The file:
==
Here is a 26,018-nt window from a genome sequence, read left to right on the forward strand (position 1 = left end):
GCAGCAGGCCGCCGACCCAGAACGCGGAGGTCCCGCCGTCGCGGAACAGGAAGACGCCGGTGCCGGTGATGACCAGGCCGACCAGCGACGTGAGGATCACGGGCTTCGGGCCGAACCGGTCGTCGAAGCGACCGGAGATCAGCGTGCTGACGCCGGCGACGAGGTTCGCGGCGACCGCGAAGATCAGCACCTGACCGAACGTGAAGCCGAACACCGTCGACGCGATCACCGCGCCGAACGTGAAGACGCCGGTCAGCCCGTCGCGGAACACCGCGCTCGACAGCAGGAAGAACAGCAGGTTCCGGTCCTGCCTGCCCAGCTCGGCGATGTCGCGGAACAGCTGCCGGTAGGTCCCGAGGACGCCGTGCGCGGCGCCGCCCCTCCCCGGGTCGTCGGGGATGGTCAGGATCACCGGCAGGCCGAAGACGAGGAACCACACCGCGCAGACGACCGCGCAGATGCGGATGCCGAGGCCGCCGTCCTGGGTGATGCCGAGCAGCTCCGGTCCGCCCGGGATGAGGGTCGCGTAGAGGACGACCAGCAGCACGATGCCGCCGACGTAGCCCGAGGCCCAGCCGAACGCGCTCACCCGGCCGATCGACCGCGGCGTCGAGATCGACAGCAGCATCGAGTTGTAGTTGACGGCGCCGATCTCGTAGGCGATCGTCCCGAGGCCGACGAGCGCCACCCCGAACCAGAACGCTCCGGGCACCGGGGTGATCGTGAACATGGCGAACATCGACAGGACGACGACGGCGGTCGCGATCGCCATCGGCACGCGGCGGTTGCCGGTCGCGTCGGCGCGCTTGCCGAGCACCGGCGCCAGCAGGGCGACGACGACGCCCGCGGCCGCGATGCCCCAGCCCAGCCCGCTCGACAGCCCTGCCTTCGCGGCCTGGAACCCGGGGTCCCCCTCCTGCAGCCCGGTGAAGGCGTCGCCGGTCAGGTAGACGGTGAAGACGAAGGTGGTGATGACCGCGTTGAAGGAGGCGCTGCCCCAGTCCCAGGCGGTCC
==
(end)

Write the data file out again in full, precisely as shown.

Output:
Here is a 26,018-nt window from a genome sequence, read left to right on the forward strand (position 1 = left end):
GCAGCAGGCCGCCGACCCAGAACGCGGAGGTCCCGCCGTCGCGGAACAGGAAGACGCCGGTGCCGGTGATGACCAGGCCGACCAGCGACGTGAGGATCACGGGCTTCGGGCCGAACCGGTCGTCGAAGCGACCGGAGATCAGCGTGCTGACGCCGGCGACGAGGTTCGCGGCGACCGCGAAGATCAGCACCTGACCGAACGTGAAGCCGAACACCGTCGACGCGATCACCGCGCCGAACGTGAAGACGCCGGTCAGCCCGTCGCGGAACACCGCGCTCGACAGCAGGAAGAACAGCAGGTTCCGGTCCTGCCTGCCCAGCTCGGCGATGTCGCGGAACAGCTGCCGGTAGGTCCCGAGGACGCCGTGCGCGGCGCCGCCCCTCCCCGGGTCGTCGGGGATGGTCAGGATCACCGGCAGGCCGAAGACGAGGAACCACACCGCGCAGACGACCGCGCAGATGCGGATGCCGAGGCCGCCGTCCTGGGTGATGCCGAGCAGCTCCGGTCCGCCCGGGATGAGGGTCGCGTAGAGGACGACCAGCAGCACGATGCCGCCGACGTAGCCCGAGGCCCAGCCGAACGCGCTCACCCGGCCGATCGACCGCGGCGTCGAGATCGACAGCAGCATCGAGTTGTAGTTGACGGCGCCGATCTCGTAGGCGATCGTCCCGAGGCCGACGAGCGCCACCCCGAACCAGAACGCTCCGGGCACCGGGGTGATCGTGAACATGGCGAACATCGACAGGACGACGACGGCGGTCGCGATCGCCATCGGCACGCGGCGGTTGCCGGTCGCGTCGGCGCGCTTGCCGAGCACCGGCGCCAGCAGGGCGACGACGACGCCCGCGGCCGCGATGCCCCAGCCCAGCCCGCTCGACAGCCCTGCCTTCGCGGCCTGGAACCCGGGGTCCCCCTCCTGCAGCCCGGTGAAGGCGTCGCCGGTCAGGTAGACGGTGAAGACGAAGGTGGTGATGACCGCGTTGAAGGAGGCGCTGCCCCAGTCCCAGGCGGTCC